29

Where, or what format, are the images used by Windows 10 when logged out or in lock-screen?

I searched the entire drive for *.jpg, *.bmp, *.png, and *.tif but the one I was looking for did not appear.

At first glance, Path to current desktop backgrounds in Windows 10?, although not exactly a duplicate, appeared to have the path I wanted. But when I went there, the pre-login image was there, but the lock-screen image was not. (And contrary to the claim in that answer, the files there did have extensions.)

UPDATE: I just did a lockscreen, and got an image that IS in that directory, but earlier today, it was consistently an image of an interesting footbridge that is not in that directory.

  • 5
    Possible duplicate of Path to current desktop backgrounds in Windows 10? – DavidPostill Sep 20 '16 at 17:06
  • 1
    Sorry, the lock-screen image was not in that ...\web directory. It did look like a duplicate, and I almost agreed, but then thought I should look first. It's unfortunate (just my opinion) that most of the time, the "suggestions" contain no real duplicate, yet as soon as I submit the question, several actual duplicates appear in the right sidebar. – WGroleau Sep 20 '16 at 18:54
  • @DavidPostill, 'Lock screen image' != 'desktop background papger' – diverger Sep 28 '19 at 10:51
33

If you are not finding the images in the typical locations, you likely have Windows Spotlight turned on. Spotlight offers random images on the lock screen, as well as other features.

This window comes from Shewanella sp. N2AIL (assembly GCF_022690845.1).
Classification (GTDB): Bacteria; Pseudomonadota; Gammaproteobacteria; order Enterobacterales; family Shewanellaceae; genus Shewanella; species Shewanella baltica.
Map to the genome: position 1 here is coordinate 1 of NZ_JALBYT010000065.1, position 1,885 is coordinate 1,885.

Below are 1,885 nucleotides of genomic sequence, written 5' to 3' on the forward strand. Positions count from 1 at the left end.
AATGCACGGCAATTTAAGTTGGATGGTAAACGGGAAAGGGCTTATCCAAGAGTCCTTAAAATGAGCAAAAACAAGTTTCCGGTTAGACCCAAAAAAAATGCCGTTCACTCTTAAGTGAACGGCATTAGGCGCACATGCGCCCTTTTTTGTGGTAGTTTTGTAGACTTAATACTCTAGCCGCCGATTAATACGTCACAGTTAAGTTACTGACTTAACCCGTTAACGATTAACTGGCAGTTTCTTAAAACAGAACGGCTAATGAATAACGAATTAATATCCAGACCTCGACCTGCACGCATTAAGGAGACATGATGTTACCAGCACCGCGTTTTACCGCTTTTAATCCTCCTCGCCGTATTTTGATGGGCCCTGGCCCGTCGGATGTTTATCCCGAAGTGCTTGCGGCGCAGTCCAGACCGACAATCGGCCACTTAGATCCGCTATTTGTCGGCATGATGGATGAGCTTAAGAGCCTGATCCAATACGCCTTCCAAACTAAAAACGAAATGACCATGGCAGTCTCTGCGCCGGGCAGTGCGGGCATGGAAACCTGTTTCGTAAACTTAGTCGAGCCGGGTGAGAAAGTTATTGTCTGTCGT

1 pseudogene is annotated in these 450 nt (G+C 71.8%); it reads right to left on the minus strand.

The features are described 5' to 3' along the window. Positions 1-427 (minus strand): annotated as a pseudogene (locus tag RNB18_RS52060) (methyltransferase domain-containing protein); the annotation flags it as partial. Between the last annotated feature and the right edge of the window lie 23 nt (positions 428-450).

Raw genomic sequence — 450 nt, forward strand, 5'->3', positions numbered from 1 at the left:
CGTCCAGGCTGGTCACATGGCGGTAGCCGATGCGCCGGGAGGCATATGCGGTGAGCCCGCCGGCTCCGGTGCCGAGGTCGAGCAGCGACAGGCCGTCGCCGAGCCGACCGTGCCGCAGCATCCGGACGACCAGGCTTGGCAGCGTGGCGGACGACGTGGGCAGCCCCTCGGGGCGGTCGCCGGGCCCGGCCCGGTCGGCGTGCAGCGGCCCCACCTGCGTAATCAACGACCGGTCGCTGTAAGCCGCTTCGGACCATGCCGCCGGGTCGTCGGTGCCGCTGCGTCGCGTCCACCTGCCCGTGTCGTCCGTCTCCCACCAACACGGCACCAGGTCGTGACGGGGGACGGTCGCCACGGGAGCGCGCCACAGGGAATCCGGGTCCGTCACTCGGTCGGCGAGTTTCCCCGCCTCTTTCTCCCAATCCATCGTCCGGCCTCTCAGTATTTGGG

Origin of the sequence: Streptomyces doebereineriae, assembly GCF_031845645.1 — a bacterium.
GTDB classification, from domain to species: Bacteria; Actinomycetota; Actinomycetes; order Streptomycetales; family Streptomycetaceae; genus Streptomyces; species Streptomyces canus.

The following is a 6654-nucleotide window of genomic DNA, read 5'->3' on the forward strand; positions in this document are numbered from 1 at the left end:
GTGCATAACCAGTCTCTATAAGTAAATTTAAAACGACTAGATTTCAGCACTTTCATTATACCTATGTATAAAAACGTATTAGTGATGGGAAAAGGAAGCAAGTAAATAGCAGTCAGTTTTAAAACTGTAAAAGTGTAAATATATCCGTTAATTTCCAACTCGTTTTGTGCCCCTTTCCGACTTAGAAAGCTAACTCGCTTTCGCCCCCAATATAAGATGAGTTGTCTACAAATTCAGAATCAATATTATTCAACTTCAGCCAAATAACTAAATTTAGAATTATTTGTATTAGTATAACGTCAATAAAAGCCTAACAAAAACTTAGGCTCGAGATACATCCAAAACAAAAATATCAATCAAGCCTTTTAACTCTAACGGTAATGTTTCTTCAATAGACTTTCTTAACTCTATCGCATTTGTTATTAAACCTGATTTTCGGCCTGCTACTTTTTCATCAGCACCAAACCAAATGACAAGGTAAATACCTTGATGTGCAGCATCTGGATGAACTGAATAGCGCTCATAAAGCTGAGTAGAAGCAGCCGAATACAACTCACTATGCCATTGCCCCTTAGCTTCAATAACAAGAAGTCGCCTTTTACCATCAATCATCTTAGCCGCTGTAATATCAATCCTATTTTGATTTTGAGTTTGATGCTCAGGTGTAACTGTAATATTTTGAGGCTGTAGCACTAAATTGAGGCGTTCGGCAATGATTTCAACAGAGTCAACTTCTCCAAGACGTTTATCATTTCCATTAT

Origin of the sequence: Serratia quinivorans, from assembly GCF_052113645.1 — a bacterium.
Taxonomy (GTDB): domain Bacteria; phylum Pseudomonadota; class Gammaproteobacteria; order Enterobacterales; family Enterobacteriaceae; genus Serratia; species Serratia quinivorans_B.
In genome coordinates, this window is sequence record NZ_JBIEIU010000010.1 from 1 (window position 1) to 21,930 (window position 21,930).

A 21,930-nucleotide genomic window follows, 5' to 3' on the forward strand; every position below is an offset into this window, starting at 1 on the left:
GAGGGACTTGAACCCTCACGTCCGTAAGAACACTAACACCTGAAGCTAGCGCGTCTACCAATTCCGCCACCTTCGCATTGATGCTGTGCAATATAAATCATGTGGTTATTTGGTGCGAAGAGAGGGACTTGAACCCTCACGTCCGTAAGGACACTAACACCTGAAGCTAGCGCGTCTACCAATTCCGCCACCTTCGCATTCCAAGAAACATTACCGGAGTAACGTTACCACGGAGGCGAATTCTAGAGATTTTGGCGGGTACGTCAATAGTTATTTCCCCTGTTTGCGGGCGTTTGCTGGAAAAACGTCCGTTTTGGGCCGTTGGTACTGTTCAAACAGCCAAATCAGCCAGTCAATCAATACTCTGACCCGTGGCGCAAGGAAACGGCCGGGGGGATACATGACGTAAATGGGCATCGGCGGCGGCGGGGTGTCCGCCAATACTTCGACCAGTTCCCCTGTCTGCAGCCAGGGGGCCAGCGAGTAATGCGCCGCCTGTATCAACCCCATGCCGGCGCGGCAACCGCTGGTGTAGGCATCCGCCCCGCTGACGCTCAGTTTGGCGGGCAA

These Windows Spotlight images aren’t stored in the same location as regular Windows wallpaper, however, so here’s how you can find them.

The images are hidden deep, so you will need to change settings before you can view them. To do this, open File Explorer and go to the View tab. On the far right is an Options button, click it.

In the window that opens, select the View tab. Under Advanced Settings, select Show hidden files, folders and drives, then click Apply and then OK to close the open window.

Now it is time to navigate to the following directory (which was hidden before).

This PC > C: > Users > [Your User Name] > AppData > Local > Packages > Microsoft.Windows.ContentDeliveryManager_cw5n1h2txyewy > LocalState > Assets

In this directory you will see a bunch of files without extensions. These are the incognito image files. These are jpeg images of various resolutions to meet the needs of multiple devices screen sizes. You can copy the files to another location and rename them to have the jpeg extension, then you can open them with your default image viewer.

source

| improve this answer | |